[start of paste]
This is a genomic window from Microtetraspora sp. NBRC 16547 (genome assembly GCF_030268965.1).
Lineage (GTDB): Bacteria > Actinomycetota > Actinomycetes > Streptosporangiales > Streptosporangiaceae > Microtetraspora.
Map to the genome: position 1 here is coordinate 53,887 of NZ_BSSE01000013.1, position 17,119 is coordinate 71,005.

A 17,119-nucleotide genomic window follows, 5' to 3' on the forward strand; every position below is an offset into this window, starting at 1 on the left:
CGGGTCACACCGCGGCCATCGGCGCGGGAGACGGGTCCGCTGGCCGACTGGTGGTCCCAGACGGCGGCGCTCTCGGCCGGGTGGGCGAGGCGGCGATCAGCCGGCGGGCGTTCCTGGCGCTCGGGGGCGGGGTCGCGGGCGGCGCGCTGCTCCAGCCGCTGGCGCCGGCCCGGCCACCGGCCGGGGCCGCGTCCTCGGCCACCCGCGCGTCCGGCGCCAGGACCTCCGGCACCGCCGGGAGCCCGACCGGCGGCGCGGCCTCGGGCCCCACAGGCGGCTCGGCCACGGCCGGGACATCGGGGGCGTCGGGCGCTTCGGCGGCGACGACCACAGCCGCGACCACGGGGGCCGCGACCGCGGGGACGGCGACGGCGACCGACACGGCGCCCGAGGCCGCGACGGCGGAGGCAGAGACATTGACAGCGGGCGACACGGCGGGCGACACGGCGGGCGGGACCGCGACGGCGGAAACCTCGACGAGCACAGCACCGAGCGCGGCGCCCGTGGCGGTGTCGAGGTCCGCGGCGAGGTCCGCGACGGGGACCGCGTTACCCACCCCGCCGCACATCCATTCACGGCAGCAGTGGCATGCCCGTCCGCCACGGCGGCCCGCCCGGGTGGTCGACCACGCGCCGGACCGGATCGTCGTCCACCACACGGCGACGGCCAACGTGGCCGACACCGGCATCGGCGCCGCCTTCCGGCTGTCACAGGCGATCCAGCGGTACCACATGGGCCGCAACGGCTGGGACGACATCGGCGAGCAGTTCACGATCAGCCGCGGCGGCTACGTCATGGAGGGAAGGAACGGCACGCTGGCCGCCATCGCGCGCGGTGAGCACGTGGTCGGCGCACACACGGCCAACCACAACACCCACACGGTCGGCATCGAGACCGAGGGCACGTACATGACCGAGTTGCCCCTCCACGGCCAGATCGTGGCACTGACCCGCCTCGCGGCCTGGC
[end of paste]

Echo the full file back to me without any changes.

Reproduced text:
This is a genomic window from Microtetraspora sp. NBRC 16547 (genome assembly GCF_030268965.1).
Lineage (GTDB): Bacteria > Actinomycetota > Actinomycetes > Streptosporangiales > Streptosporangiaceae > Microtetraspora.
Map to the genome: position 1 here is coordinate 53,887 of NZ_BSSE01000013.1, position 17,119 is coordinate 71,005.

A 17,119-nucleotide genomic window follows, 5' to 3' on the forward strand; every position below is an offset into this window, starting at 1 on the left:
CGGGTCACACCGCGGCCATCGGCGCGGGAGACGGGTCCGCTGGCCGACTGGTGGTCCCAGACGGCGGCGCTCTCGGCCGGGTGGGCGAGGCGGCGATCAGCCGGCGGGCGTTCCTGGCGCTCGGGGGCGGGGTCGCGGGCGGCGCGCTGCTCCAGCCGCTGGCGCCGGCCCGGCCACCGGCCGGGGCCGCGTCCTCGGCCACCCGCGCGTCCGGCGCCAGGACCTCCGGCACCGCCGGGAGCCCGACCGGCGGCGCGGCCTCGGGCCCCACAGGCGGCTCGGCCACGGCCGGGACATCGGGGGCGTCGGGCGCTTCGGCGGCGACGACCACAGCCGCGACCACGGGGGCCGCGACCGCGGGGACGGCGACGGCGACCGACACGGCGCCCGAGGCCGCGACGGCGGAGGCAGAGACATTGACAGCGGGCGACACGGCGGGCGACACGGCGGGCGGGACCGCGACGGCGGAAACCTCGACGAGCACAGCACCGAGCGCGGCGCCCGTGGCGGTGTCGAGGTCCGCGGCGAGGTCCGCGACGGGGACCGCGTTACCCACCCCGCCGCACATCCATTCACGGCAGCAGTGGCATGCCCGTCCGCCACGGCGGCCCGCCCGGGTGGTCGACCACGCGCCGGACCGGATCGTCGTCCACCACACGGCGACGGCCAACGTGGCCGACACCGGCATCGGCGCCGCCTTCCGGCTGTCACAGGCGATCCAGCGGTACCACATGGGCCGCAACGGCTGGGACGACATCGGCGAGCAGTTCACGATCAGCCGCGGCGGCTACGTCATGGAGGGAAGGAACGGCACGCTGGCCGCCATCGCGCGCGGTGAGCACGTGGTCGGCGCACACACGGCCAACCACAACACCCACACGGTCGGCATCGAGACCGAGGGCACGTACATGACCGAGTTGCCCCTCCACGGCCAGATCGTGGCACTGACCCGCCTCGCGGCCTGGC